Video: Rashida Tlaib: most controversial statements
After a Super Tuesday that wildly exceeded expectations from just a few days earlier, former Vice President Joe Biden is back in the political crosshairs now that the Democratic presidential primary has essentially become a two-man race between him and Vermont Sen. Bernie Sanders.
In the latest volley, Rep. Rashida Tlaib, D-Mich., who has endorsed Sanders, brought up Biden’s treatment of Anita Hill while he was the Senate Judiciary Committee chairman during the 1991 confirmation hearing for Supreme Court Justice Clarence Thomas. Hill accused Thomas of sexual harassment and testified before the committee. Biden has had to apologize on the campaign trail for his handling of the proceedings.
“Q: Who silenced Anita Hill when she was trying to speak out about Clarence Thomas?” Tlaib tweeted.
“A: Joe Biden,” she said.
In a FOX Nation documentary on the Thomas confirmation hearings last year, former Sen. Orrin Hatch, R-Utah, said that Biden had told him at the time he didn’t believe Hill.
“Biden told me personally that he didn’t believe her. He said, ‘I don’t know why she did this.’ I don’t mean to malign Joe, but Joe told me he didn’t believe her and there were some others that told me that, too,” Hatch said.
Biden apologized to Hill personally last year, according to a statement released from his campaign at the time.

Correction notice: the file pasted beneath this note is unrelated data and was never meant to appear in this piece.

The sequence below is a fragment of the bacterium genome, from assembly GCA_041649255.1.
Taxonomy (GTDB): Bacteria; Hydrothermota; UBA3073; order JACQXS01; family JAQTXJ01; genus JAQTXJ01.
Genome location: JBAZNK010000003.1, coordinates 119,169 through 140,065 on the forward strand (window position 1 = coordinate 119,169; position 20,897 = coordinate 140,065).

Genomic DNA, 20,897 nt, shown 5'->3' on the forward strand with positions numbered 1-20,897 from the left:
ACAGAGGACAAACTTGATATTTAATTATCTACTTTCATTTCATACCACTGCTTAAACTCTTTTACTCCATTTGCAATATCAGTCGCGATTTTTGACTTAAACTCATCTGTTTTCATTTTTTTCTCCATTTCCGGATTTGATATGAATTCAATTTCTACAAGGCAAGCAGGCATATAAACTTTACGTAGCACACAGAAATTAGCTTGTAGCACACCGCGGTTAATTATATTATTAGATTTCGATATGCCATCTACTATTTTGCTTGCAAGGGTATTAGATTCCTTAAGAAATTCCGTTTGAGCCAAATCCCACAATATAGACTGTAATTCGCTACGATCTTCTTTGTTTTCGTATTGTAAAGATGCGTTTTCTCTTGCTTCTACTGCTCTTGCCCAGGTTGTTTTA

“Vice President Biden has spoken with Anita Hill. They had a private discussion where he shared with her directly his regret for what she endured and his admiration for everything she has done to change the culture around sexual harassment in this country,” the statement read.
Tlaib’s tweet comes as Sanders backers are regrouping to beat Biden, who now holds a lead in delegates going into the Democratic National Convention, in what has become a much narrower primary field. On Wednesday Tlaib said she was planning to redouble her efforts to back Sanders as the moderate wing of the Democratic Party coalesces around Biden.
Rashida Tlaib boos Hillary Clinton at Bernie Sanders event in Iowa
Asked if the Super Tuesday result was a rebuke of Sanders and socialism, Tlaib said: “I don’t think it has anything to do with ‘isms. I actually think it has a lot to do with people that make decisions that already have power.”
Tlaib continued: “I wouldn’t call it a coup … but it makes me want to work harder.”
Rep. Ilhan Omar, D-Minn., another member of the so-called “squad” of freshman Democratic lawmakers dedicated to turning the party to the left – who has also endorsed Sanders – tweeted Wednesday that she is optimistic Sanders can beat Biden.
“Let’s remind ourselves what we are fighting for,” she said. “We are fighting for a health care system that doesn’t bankrupt families. We are fighting for a planet that is livable. We are fighting for a democracy that represents everyone. This fight will be long, but I know we will win.”
Sanders will have an opportunity to get back on track in his battle against Biden next Tuesday when Idaho, Michigan, Mississippi, Missouri, North Dakota and Washington state go to the Democratic primary polls.
Fox News’ Matt London, Marisa Schultz and Paulina Dedaj contributed to this report.